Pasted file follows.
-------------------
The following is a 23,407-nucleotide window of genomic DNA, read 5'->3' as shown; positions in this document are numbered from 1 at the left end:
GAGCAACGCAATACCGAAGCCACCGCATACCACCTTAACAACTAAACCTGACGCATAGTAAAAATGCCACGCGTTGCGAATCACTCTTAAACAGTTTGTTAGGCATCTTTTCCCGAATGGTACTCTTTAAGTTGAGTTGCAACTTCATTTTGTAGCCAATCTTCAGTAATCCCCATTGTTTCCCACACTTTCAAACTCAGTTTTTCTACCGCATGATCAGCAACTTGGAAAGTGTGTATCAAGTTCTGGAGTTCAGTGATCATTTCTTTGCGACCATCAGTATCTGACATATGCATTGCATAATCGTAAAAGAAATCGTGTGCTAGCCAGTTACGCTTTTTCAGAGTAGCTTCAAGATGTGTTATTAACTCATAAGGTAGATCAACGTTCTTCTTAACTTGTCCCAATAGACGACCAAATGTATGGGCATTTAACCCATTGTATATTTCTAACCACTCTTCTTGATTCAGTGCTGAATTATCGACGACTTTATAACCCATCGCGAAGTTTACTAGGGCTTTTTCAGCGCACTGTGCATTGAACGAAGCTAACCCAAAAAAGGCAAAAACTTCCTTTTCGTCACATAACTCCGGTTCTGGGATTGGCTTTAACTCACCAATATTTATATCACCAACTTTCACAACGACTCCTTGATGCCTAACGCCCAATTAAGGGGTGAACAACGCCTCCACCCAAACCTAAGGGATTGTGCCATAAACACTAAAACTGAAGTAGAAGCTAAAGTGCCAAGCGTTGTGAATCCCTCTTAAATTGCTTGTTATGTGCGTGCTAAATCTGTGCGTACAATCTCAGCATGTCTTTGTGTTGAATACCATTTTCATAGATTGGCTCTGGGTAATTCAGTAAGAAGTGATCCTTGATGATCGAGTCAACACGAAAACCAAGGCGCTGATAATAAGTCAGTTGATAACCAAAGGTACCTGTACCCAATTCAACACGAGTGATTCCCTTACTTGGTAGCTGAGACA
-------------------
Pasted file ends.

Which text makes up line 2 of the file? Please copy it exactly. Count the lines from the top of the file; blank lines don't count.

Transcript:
GAGCAACGCAATACCGAAGCCACCGCATACCACCTTAACAACTAAACCTGACGCATAGTAAAAATGCCACGCGTTGCGAATCACTCTTAAACAGTTTGTTAGGCATCTTTTCCCGAATGGTACTCTTTAAGTTGAGTTGCAACTTCATTTTGTAGCCAATCTTCAGTAATCCCCATTGTTTCCCACACTTTCAAACTCAGTTTTTCTACCGCATGATCAGCAACTTGGAAAGTGTGTATCAAGTTCTGGAGTTCAGTGATCATTTCTTTGCGACCATCAGTATCTGACATATGCATTGCATAATCGTAAAAGAAATCGTGTGCTAGCCAGTTACGCTTTTTCAGAGTAGCTTCAAGATGTGTTATTAACTCATAAGGTAGATCAACGTTCTTCTTAACTTGTCCCAATAGACGACCAAATGTATGGGCATTTAACCCATTGTATATTTCTAACCACTCTTCTTGATTCAGTGCTGAATTATCGACGACTTTATAACCCATCGCGAAGTTTACTAGGGCTTTTTCAGCGCACTGTGCATTGAACGAAGCTAACCCAAAAAAGGCAAAAACTTCCTTTTCGTCACATAACTCCGGTTCTGGGATTGGCTTTAACTCACCAATATTTATATCACCAACTTTCACAACGACTCCTTGATGCCTAACGCCCAATTAAGGGGTGAACAACGCCTCCACCCAAACCTAAGGGATTGTGCCATAAACACTAAAACTGAAGTAGAAGCTAAAGTGCCAAGCGTTGTGAATCCCTCTTAAATTGCTTGTTATGTGCGTGCTAAATCTGTGCGTACAATCTCAGCATGTCTTTGTGTTGAATACCATTTTCATAGATTGGCTCTGGGTAATTCAGTAAGAAGTGATCCTTGATGATCGAGTCAACACGAAAACCAAGGCGCTGATAATAAGTCAGTTGATAACCAAAGGTACCTGTACCCAATTCAACACGAGTGATTCCCTTACTTGGTAGCTGAGACA